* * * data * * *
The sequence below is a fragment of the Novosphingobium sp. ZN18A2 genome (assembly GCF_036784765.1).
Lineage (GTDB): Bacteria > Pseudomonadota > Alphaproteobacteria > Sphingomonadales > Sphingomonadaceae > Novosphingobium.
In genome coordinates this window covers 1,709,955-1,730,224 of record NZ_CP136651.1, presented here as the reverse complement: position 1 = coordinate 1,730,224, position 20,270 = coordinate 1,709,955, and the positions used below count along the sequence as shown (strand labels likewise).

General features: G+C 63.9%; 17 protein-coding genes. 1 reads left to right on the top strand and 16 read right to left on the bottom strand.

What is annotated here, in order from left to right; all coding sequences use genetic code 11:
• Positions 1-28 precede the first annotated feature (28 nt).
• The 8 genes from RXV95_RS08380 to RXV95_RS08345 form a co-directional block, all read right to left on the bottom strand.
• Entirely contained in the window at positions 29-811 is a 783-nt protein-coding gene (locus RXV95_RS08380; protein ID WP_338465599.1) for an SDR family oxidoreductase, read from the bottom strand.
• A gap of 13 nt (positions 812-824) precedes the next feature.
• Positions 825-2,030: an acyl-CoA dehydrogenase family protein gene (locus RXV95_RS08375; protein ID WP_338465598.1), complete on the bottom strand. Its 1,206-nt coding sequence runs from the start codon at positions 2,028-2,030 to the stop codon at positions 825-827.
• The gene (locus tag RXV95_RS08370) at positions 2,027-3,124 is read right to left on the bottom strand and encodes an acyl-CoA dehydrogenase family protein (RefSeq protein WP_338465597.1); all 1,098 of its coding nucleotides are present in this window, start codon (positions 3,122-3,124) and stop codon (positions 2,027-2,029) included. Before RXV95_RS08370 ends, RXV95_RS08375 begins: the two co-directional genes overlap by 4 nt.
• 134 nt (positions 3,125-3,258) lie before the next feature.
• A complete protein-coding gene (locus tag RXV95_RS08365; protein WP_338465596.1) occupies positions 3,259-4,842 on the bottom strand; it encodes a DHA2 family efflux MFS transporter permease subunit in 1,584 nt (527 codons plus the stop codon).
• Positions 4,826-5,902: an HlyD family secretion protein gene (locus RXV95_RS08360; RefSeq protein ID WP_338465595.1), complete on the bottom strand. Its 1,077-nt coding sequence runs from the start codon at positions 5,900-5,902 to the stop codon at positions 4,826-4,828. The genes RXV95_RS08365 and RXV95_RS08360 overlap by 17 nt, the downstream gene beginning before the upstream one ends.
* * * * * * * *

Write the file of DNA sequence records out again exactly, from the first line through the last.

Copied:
The sequence below is a fragment of the Novosphingobium sp. ZN18A2 genome (assembly GCF_036784765.1).
Lineage (GTDB): Bacteria > Pseudomonadota > Alphaproteobacteria > Sphingomonadales > Sphingomonadaceae > Novosphingobium.
In genome coordinates this window covers 1,709,955-1,730,224 of record NZ_CP136651.1, presented here as the reverse complement: position 1 = coordinate 1,730,224, position 20,270 = coordinate 1,709,955, and the positions used below count along the sequence as shown (strand labels likewise).

General features: G+C 63.9%; 17 protein-coding genes. 1 reads left to right on the top strand and 16 read right to left on the bottom strand.

What is annotated here, in order from left to right; all coding sequences use genetic code 11:
• Positions 1-28 precede the first annotated feature (28 nt).
• The 8 genes from RXV95_RS08380 to RXV95_RS08345 form a co-directional block, all read right to left on the bottom strand.
• Entirely contained in the window at positions 29-811 is a 783-nt protein-coding gene (locus RXV95_RS08380; protein ID WP_338465599.1) for an SDR family oxidoreductase, read from the bottom strand.
• A gap of 13 nt (positions 812-824) precedes the next feature.
• Positions 825-2,030: an acyl-CoA dehydrogenase family protein gene (locus RXV95_RS08375; protein ID WP_338465598.1), complete on the bottom strand. Its 1,206-nt coding sequence runs from the start codon at positions 2,028-2,030 to the stop codon at positions 825-827.
• The gene (locus tag RXV95_RS08370) at positions 2,027-3,124 is read right to left on the bottom strand and encodes an acyl-CoA dehydrogenase family protein (RefSeq protein WP_338465597.1); all 1,098 of its coding nucleotides are present in this window, start codon (positions 3,122-3,124) and stop codon (positions 2,027-2,029) included. Before RXV95_RS08370 ends, RXV95_RS08375 begins: the two co-directional genes overlap by 4 nt.
• 134 nt (positions 3,125-3,258) lie before the next feature.
• A complete protein-coding gene (locus tag RXV95_RS08365; protein WP_338465596.1) occupies positions 3,259-4,842 on the bottom strand; it encodes a DHA2 family efflux MFS transporter permease subunit in 1,584 nt (527 codons plus the stop codon).
• Positions 4,826-5,902: an HlyD family secretion protein gene (locus RXV95_RS08360; RefSeq protein ID WP_338465595.1), complete on the bottom strand. Its 1,077-nt coding sequence runs from the start codon at positions 5,900-5,902 to the stop codon at positions 4,826-4,828. The genes RXV95_RS08365 and RXV95_RS08360 overlap by 17 nt, the downstream gene beginning before the upstream one ends.